7-year-old Elias Saadeh sat on the floor with a bar of chocolate. It was all is his mother could do to get him back to his online studies, and prevent another violent fit.
Partly quarantine stubbornness, COVID-19 had shut down the entire Lebanese school system mid-March. But it was also autism. Diagnosed also with ADHD, this was the first time Elias was in the 24/7 care of his parents.
“I have to pray for him every day,” said Rebecca Saadeh. “It is exhausting, but it is a war we need to fight.”
Elias, a kindergarten student at the special needs-inclusive Lebanese Evangelical School (LES), would usually be with specialists. In LES he was in a mainstream class with a personal shadow teacher, pulled out six times per week for Applied Behavior Analysis (ABA) and other therapy sessions as part of the cutting-edge autism support offered by the school. And during summers, he would spend time at the home of his shadow teacher and other speech and occupational therapists.
“Now, it has been three months without anything,” said Saadeh. “Today we tried to have a Zoom lesson, and he pretended to be dead.”
LES, like schools across Lebanon, scrambled to provide online learning options. From day one they recorded lectures for the student body of 1,700. The 125 with special needs received additional individualized lesson plans. But students like Elias—and their parents—needed something more.
“We work hard to include the parents in all decisions,” said Samar Rahme, coordinator of the LES Student Support Department. “And as a Christian, I have witnessed miracles in some families.”
With Lebanon going stir-crazy in quarantine, miracles would be needed now. Zoom calls were arranged for the parents. Special tips and videos were sent home, guiding how to work with their children.
And on April 22, Rahme shared them with the world.
At the 8th annual National Day of Inclusion conference, 1,400 participants from 17 countries joined in a Zoom call dedicated to crisis care for struggling parents. A ten-fold increase over past gatherings held in person, national coordinator Nabil Costa encouraged all to keep the faith.
“Amidst some of our nation’s darkest days … the simultaneous spread of the coronavirus and a downward spiraling economy is driving our families into a severe survival mode,” said Costa, also executive director of the Lebanese Society for Educational and Social Development (LSESD).
“However, a commitment to the rights and protection of individuals is not meant to be of service only when all the circumstances align well.”
LSESD, also known as the Baptist Society, launched the National Day of Inclusion in 2013, in coordination with the British Council and the Ministry of Education. Two years earlier Costa founded SKILD—Smart Kids with Individual Learning Differences—to address a gaping need in Lebanon.
A handful of private schools like LES, and their counterparts in the Sunni and Shiite communities, offered inclusive education. But none in the public school system. It wasn’t until SKILD ran a national survey in 2014 that officials realized up to 13 percent of students had a potential learning disability.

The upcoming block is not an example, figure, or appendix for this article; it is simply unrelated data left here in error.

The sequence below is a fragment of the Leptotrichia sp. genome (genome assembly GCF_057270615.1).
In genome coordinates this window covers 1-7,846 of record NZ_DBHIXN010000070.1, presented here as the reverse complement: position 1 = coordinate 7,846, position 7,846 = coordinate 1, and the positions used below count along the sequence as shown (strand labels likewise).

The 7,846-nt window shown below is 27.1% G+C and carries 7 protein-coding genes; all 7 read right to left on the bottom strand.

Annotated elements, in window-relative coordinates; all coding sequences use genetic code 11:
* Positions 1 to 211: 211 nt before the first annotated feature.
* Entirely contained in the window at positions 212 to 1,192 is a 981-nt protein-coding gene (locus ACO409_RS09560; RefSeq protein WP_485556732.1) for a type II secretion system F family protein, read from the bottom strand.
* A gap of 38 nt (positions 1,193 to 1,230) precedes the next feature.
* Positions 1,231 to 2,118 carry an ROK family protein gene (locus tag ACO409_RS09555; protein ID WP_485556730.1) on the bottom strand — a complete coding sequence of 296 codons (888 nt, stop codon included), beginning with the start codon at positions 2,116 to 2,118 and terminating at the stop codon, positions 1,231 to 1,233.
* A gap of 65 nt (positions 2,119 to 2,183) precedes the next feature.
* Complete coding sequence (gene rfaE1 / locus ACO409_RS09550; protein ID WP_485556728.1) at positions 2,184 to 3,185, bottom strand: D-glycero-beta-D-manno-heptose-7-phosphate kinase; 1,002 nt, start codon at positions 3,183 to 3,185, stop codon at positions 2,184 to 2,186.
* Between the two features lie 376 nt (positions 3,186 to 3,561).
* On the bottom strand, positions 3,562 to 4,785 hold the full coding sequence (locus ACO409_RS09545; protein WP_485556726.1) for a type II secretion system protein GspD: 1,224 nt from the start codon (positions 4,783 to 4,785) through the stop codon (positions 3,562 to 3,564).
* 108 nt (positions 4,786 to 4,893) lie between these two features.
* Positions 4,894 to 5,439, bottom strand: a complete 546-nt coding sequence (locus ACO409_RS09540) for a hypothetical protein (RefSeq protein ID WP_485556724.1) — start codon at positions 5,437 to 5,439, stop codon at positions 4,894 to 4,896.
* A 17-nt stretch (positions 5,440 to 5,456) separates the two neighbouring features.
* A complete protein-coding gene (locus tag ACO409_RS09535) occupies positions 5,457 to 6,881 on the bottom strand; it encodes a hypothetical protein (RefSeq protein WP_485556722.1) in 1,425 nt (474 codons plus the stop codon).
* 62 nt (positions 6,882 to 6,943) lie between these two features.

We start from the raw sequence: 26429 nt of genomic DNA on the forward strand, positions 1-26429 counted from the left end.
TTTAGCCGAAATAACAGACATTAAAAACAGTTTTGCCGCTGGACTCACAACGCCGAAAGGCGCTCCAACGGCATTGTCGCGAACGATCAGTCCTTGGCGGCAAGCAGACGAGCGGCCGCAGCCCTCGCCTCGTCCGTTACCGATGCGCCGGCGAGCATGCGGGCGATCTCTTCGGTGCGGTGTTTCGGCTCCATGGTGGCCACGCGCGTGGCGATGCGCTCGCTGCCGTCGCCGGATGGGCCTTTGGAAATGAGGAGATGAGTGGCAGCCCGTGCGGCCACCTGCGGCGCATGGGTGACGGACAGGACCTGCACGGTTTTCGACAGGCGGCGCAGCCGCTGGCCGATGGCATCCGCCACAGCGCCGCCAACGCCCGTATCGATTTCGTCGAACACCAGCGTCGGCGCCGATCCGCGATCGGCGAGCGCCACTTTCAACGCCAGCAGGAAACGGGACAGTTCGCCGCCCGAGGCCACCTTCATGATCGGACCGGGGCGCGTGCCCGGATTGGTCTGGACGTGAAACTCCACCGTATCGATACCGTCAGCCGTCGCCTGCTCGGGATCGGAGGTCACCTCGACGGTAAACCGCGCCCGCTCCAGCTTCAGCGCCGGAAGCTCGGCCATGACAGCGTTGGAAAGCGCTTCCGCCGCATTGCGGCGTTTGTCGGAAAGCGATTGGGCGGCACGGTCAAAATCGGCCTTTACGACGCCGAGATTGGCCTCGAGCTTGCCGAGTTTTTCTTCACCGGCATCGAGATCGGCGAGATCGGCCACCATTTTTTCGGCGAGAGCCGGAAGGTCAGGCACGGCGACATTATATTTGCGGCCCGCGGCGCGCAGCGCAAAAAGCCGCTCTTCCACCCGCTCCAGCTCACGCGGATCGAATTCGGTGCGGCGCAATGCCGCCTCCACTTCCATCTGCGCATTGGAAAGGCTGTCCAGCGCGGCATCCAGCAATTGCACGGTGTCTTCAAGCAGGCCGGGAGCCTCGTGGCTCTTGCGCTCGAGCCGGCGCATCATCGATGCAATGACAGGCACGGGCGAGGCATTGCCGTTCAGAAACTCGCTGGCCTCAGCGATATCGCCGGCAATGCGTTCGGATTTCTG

The next year SKILD launched a pilot program with seven public schools. By 2018, there were 30, and their teacher training manual was adopted by the Ministry of Education.
“When I first started, principals would say we don’t have special needs students, and hang up the phone,” said Hiba Al Jamal, director of SKILD. “Now, they are calling us for help.”
There are an additional 50 inclusive private schools in Lebanon, and SKILD works with partner institutions to extend specialized care to as many as possible. While LES manages its own staff, SKILD provides teacher training and eight therapists in support of the 98 special needs students at Khalid ibn al-Walid school, part of the Muslim private education sector, under a reasonable contract.
“SKILD believes we are all in this together, and are very generous,” said Jinan Khaywa, director of the school’s Makassed Learning Abilities Center, who also shared tips at the National Day of Inclusion.
“And now during COVID, we are directing parents how they can be the therapists for their own special needs children.”
Another Muslim-led institution, ECIL, part of the Shiite Imam Sadr Foundation, is also seeking to expand training. The only Lebanese center serving special-needs children up to 3-years-old, the initiative to transfer their skills to other therapists is also driven by the crisis.
COVID-19 has worsened already bad economic conditions, and the Ministry of Health has yet to pay ECIL its budgeted share. Perhaps training workshops can bring in revenue, as they also seek online donations.
“Every little bit helps, and we trust God, of course,” said director Maliha el-Sadr, noting ECIL both employs and serves all religious communities. “The most important thing is that we support these children as if they are our own.”
But ECIL is not the only institution facing a shortfall. SKILD, which runs partially on donations, is operating at 30 percent capacity. LES had to let go all their full-time therapists, and 30 percent of their special education teachers. And some Makassed families must apply for whatever their Islamic philanthropic foundation can provide.
Special education is expensive. Jamal hopes it can continue. “Our mission is to reach out to the marginalized, and reflect God’s love,” she said. “God doesn’t make mistakes, so these children are here for a reason—and we must serve them.”
This article was first published in the October 2020 edition of Schneller Magazine, on page 8. Please click here to read it online, along with their other articles about Christian life in the Middle East.